Two things immediately strike me about today’s gospel;
The first is; did James and John really think that they had the power to “call down fire from heaven?” I mean, I get it, right before today’s reading Jesus called a demon out of a child with a word. So, maybe they thought that if He could do that perhaps they could call down fire with a similar word.
My guess is that they were going to be disappointed. Now, depending on the translation that you read they are quoted as saying that with Jesus’ permission they could do this as Elijah did”. In second Kings Ahaziah sent Elijah to “a captain with his company of fifty men. So, the captain went up to Elijah, who was sitting on top of a hill, and said to him, “Man of God, the king declares, ‘Come down!’” Elijah answered the captain, “If I am a man of God, may fire come down from heaven and consume you and your fifty men.” And fire came down from heaven and consumed the captain and his fifty men.
Maybe a slightly different spin but an important distinction. Here again they saw this amazing miracle that Jesus had just done, and they thought “wouldn’t it be cool if we could do what Elijah did. After all we are both “Men of God” …. Why not?”
When you break this down the first thing that struck me as being funny might not actually be that strange. If we had been in the same situation we would see the amazing power of the Son of Man, we would have seen an insult to that person and we would have said, “hey Jesus, can you give us the power to teach them a lesson?”
And that brings me to the second thing. Doesn’t it seem to be a bit extreme to call down “fire from heaven” because the Samaritan village would not put them up for the night? Yes, the Israelites and the Samaritans did not get along, or even like each other but to “call down fire”? And to ask the Son of God for the power to do that? Again, perhaps not their best idea.
“Hey Jesus, those guys were being real jerks, can you give us the power to lay waste to their village, their community, their families?” Can’t you just see Jesus roll His eyes and shake His head? Under His breadth He probably mutters something like, “you have got to be kidding me”. And then, “no, James and John, you can not rain fire down from heaven on that Samaritan village.”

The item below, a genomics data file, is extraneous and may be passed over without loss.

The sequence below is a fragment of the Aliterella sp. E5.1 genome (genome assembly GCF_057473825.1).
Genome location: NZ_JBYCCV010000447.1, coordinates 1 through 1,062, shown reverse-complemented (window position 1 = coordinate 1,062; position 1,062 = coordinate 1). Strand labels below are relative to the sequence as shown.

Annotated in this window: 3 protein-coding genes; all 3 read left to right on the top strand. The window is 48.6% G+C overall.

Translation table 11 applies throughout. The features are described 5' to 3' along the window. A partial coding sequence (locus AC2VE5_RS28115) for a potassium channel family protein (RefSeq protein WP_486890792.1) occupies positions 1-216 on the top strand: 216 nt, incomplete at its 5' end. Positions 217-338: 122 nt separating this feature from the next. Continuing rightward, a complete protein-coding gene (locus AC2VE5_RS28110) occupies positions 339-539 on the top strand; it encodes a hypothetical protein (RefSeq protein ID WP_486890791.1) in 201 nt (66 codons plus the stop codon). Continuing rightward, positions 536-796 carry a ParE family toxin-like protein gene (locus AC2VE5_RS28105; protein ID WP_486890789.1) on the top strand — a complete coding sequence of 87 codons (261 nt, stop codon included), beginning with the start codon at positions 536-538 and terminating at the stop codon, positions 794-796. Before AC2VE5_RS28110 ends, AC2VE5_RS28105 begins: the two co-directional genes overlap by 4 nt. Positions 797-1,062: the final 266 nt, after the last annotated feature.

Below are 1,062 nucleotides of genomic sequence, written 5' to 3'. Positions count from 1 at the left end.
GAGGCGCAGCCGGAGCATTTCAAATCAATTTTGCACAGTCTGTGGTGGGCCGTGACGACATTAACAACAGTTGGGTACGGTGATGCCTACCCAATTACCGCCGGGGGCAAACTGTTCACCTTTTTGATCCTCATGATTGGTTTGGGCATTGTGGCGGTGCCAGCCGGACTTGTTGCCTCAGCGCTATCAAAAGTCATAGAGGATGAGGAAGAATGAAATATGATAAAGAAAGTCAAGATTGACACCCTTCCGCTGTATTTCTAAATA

And let’s not be too hard on James and John, has there ever been a situation where we might not have wished the best on someone that had done something that upset up? Or even worse, have we ever been guilty of the “Oh, woe is me” prayers found in the first reading?
Why is light given to the toilers,
and life to the bitter in spirit?
They wait for death and it comes not;
they search for it rather than for hidden treasures,
Rejoice in it exultingly,
and are glad when they reach the grave:
Perhaps we should look at today’s readings as the perfect example of how not to pray. In the first reading we are presented with Job who is so dejected by what has happened to him that we hear a prayer of “why and I even alive” and in Luke we hear a prayer of “Bless us O’ Lord just not them.”
There is no wonder that in Matthew 6 Jesus feels compelled to teach us how to pray.
He starts by reminding us that we are all His children, equally loved and equally cared for. Then He goes on to tell us that what we need will be provided for because He is our God and His Kingdom will come.
For our responsorial psalm we prayed: Let my prayer come before you, Lord.
And how did He answer us? Simple …
The Son of Man came to serve and to give his life as a ransom for many.
LK 9:51 – 56
When the days for Jesus to be taken up were fulfilled,
he resolutely determined to journey to Jerusalem,
and he sent messengers ahead of him.
On the way they entered a Samaritan village
to prepare for his reception there,
but they would not welcome him
because the destination of his journey was Jerusalem.
When the disciples James and John saw this they asked,
“Lord, do you want us to call down fire from heaven
to consume them?”
Jesus turned and rebuked them,
and they journeyed to another village.
Share any comments, thoughts or questions through the links below, or email email@example.com.